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Old 04-15-2016, 12:01 PM   #41
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"Murff - I am still a guinea pig for the stock Rainier tires that came on our 2015 White Hawk. They have 6000 miles on them from last year's trip to Ohio and also no problems."

I just got back to MT yesterday and I now have more than 8000 miles on my Rainers - they still look good to me. The forum has made me paranoid though ) and I'll probably replace them before another trip if I can afford it. Before I left Vegas I increased tire pressure on the Rainers to maximum and set my truck tires to the specs recommended on my truck's door sticker (almost - there is a 15 psi difference between front and rear tires! I was afraid to put that much of a difference so settled on 10 - the difference would be due to the extra weight on the back tires - right?). I do feel the truck and 5th handled better - especially noticeable the further north I got and the worse the weather turned.
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Old 04-15-2016, 01:07 PM   #42
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snip... Before I left Vegas I increased tire pressure on the Rainers to maximum and set my truck tires to the specs recommended on my truck's door sticker (almost - there is a 15 psi difference between front and rear tires! I was afraid to put that much of a difference so settled on 10 - the difference would be due to the extra weight on the back tires - right?). I do feel the truck and 5th handled better - especially noticeable the further north I got and the worse the weather turned.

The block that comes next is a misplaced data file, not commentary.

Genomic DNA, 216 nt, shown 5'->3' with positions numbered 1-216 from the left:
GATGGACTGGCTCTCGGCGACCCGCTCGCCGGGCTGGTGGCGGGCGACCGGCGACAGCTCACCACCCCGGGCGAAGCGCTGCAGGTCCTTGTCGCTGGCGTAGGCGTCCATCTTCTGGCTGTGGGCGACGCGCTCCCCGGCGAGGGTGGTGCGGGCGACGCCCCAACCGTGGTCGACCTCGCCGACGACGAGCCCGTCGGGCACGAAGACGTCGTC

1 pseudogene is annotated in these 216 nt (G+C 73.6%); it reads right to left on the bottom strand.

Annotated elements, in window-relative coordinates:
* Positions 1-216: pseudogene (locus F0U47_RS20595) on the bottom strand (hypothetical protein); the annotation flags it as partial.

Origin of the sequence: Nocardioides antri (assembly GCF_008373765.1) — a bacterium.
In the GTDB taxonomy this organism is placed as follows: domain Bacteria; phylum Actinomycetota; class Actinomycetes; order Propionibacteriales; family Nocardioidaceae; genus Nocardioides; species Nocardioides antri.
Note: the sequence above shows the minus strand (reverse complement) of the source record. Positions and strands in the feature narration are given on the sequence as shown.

Thanks for the info. IIRC, virtually everyone that increases tire pressures (TV and TT) up to or near the tire sidewall maximum reports better handling. The TV fronts carry less of the load so reducing their pressure 5 to 10psi (15?) usually feels better. I know on my truck, there is a noticeable improvement in handling with the fronts 5-10 psi lower. My truck is not really a 'daily driver' so keeping the tires at the higher inflation is fine. For some, when not towing, the harsher ride and tire wear may be issues.
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Old 04-15-2016, 01:43 PM   #43
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Last week we were just crossing the bridge at the Hoover dam and one of the Towmax tires blew out. I had just checked the tires that morning and they looked good. We limped of the highway to an exit and changed the tire. Got back on the highway went a couple miles at reduced speed and another tire on the opposite side blew. Now we are a few miles from an exit without a spare. To make a long story short we made it to an exit and spent the night in a gas station lot in Henderson AZ.
The next day we tried to find an RV dealer to give us some help as we also lost the brake wiring. Not a dealer in the Las Vegas could help us for a week. We did find a Superior Tire dealer in Henderson that went out of his way to get us going. He found us some Goodyear tires and had them in the store by the time I got there with a rim. We got the RV to his shop and had the tires on and had a tech that knows electric brakes and rewired them in a few hours. The tire dealer advised me to keep the old tire carcass for any warranty claim. Good advice.